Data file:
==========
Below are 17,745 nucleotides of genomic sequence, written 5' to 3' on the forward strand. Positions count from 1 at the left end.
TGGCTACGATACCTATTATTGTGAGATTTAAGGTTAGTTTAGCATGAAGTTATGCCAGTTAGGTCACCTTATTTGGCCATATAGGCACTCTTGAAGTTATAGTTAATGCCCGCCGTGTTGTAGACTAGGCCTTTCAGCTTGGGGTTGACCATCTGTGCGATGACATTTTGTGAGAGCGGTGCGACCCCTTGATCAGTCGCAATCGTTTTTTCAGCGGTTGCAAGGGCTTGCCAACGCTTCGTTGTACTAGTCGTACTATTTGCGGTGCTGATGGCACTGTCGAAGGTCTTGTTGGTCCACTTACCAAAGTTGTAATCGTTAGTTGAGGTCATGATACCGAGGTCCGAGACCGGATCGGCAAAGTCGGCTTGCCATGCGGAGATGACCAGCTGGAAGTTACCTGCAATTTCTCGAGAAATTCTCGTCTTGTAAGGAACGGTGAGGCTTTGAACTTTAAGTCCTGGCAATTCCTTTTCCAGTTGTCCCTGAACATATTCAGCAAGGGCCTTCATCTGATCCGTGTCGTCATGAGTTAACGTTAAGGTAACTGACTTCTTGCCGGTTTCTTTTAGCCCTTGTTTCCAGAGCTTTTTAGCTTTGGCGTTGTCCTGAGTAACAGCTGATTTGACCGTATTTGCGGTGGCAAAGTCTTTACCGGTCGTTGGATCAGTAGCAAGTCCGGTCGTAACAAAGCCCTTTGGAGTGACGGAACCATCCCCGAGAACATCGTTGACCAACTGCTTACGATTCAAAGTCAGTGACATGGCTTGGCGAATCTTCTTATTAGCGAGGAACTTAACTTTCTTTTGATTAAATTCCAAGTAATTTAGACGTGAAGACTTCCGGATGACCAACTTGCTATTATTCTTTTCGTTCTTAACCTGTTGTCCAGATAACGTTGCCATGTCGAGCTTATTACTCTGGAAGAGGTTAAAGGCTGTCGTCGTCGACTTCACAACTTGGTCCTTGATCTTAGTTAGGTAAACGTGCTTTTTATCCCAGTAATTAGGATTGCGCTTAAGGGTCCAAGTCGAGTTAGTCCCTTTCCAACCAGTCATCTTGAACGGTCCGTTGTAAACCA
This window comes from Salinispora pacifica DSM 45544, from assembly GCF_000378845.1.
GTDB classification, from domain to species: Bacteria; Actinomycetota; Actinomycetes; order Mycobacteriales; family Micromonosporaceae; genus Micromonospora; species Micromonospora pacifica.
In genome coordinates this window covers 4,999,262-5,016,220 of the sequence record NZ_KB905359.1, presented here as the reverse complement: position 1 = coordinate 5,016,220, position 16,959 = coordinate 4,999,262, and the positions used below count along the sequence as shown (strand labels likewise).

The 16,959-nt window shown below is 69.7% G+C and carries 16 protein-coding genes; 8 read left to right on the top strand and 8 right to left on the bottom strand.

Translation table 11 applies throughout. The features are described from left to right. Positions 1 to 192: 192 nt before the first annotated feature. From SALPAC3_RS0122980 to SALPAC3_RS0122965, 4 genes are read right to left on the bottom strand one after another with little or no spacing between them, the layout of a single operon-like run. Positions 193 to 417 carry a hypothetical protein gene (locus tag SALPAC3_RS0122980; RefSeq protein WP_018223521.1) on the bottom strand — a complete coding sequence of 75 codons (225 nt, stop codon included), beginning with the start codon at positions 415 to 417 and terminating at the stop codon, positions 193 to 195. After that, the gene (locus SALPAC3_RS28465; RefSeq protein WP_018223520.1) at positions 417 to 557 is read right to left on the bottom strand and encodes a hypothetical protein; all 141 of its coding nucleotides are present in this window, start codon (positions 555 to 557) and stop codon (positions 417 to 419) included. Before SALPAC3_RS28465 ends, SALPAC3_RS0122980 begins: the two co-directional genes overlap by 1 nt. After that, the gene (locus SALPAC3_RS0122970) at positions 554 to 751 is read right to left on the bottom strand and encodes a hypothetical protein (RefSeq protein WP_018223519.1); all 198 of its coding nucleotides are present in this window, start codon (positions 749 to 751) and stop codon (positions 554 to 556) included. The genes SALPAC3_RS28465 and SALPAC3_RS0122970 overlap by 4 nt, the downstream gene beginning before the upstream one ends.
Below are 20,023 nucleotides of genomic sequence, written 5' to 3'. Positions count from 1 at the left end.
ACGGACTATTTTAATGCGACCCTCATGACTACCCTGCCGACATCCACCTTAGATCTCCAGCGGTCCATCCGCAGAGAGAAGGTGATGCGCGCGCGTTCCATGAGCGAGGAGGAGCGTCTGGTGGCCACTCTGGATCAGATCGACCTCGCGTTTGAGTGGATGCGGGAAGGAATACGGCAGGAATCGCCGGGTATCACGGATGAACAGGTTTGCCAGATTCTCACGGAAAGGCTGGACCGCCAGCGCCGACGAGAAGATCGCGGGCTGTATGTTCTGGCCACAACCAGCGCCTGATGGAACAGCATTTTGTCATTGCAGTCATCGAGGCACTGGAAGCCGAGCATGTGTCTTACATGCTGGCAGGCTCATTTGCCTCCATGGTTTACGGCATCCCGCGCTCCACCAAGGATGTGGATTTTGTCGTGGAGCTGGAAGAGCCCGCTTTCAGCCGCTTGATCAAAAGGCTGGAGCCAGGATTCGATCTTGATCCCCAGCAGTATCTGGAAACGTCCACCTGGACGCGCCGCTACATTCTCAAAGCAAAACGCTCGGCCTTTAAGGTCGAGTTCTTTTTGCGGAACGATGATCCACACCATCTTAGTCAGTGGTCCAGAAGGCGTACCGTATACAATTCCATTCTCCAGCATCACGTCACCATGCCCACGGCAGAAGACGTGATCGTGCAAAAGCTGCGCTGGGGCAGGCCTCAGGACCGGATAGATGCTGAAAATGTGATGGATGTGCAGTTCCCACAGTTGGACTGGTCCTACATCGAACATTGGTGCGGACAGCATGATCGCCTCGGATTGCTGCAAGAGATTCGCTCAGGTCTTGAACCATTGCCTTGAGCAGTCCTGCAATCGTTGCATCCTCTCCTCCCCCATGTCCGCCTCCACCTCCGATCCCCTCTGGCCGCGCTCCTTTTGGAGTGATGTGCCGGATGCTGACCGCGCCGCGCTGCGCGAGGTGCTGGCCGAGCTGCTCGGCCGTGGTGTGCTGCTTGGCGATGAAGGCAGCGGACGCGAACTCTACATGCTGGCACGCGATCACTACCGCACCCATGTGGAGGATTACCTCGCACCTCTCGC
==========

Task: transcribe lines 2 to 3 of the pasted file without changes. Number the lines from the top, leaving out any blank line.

TGGCTACGATACCTATTATTGTGAGATTTAAGGTTAGTTTAGCATGAAGTTATGCCAGTTAGGTCACCTTATTTGGCCATATAGGCACTCTTGAAGTTATAGTTAATGCCCGCCGTGTTGTAGACTAGGCCTTTCAGCTTGGGGTTGACCATCTGTGCGATGACATTTTGTGAGAGCGGTGCGACCCCTTGATCAGTCGCAATCGTTTTTTCAGCGGTTGCAAGGGCTTGCCAACGCTTCGTTGTACTAGTCGTACTATTTGCGGTGCTGATGGCACTGTCGAAGGTCTTGTTGGTCCACTTACCAAAGTTGTAATCGTTAGTTGAGGTCATGATACCGAGGTCCGAGACCGGATCGGCAAAGTCGGCTTGCCATGCGGAGATGACCAGCTGGAAGTTACCTGCAATTTCTCGAGAAATTCTCGTCTTGTAAGGAACGGTGAGGCTTTGAACTTTAAGTCCTGGCAATTCCTTTTCCAGTTGTCCCTGAACATATTCAGCAAGGGCCTTCATCTGATCCGTGTCGTCATGAGTTAACGTTAAGGTAACTGACTTCTTGCCGGTTTCTTTTAGCCCTTGTTTCCAGAGCTTTTTAGCTTTGGCGTTGTCCTGAGTAACAGCTGATTTGACCGTATTTGCGGTGGCAAAGTCTTTACCGGTCGTTGGATCAGTAGCAAGTCCGGTCGTAACAAAGCCCTTTGGAGTGACGGAACCATCCCCGAGAACATCGTTGACCAACTGCTTACGATTCAAAGTCAGTGACATGGCTTGGCGAATCTTCTTATTAGCGAGGAACTTAACTTTCTTTTGATTAAATTCCAAGTAATTTAGACGTGAAGACTTCCGGATGACCAACTTGCTATTATTCTTTTCGTTCTTAACCTGTTGTCCAGATAACGTTGCCATGTCGAGCTTATTACTCTGGAAGAGGTTAAAGGCTGTCGTCGTCGACTTCACAACTTGGTCCTTGATCTTAGTTAGGTAAACGTGCTTTTTATCCCAGTAATTAGGATTGCGCTTAAGGGTCCAAGTCGAGTTAGTCCCTTTCCAACCAGTCATCTTGAACGGTCCGTTGTAAACCA
This window comes from Salinispora pacifica DSM 45544, from assembly GCF_000378845.1.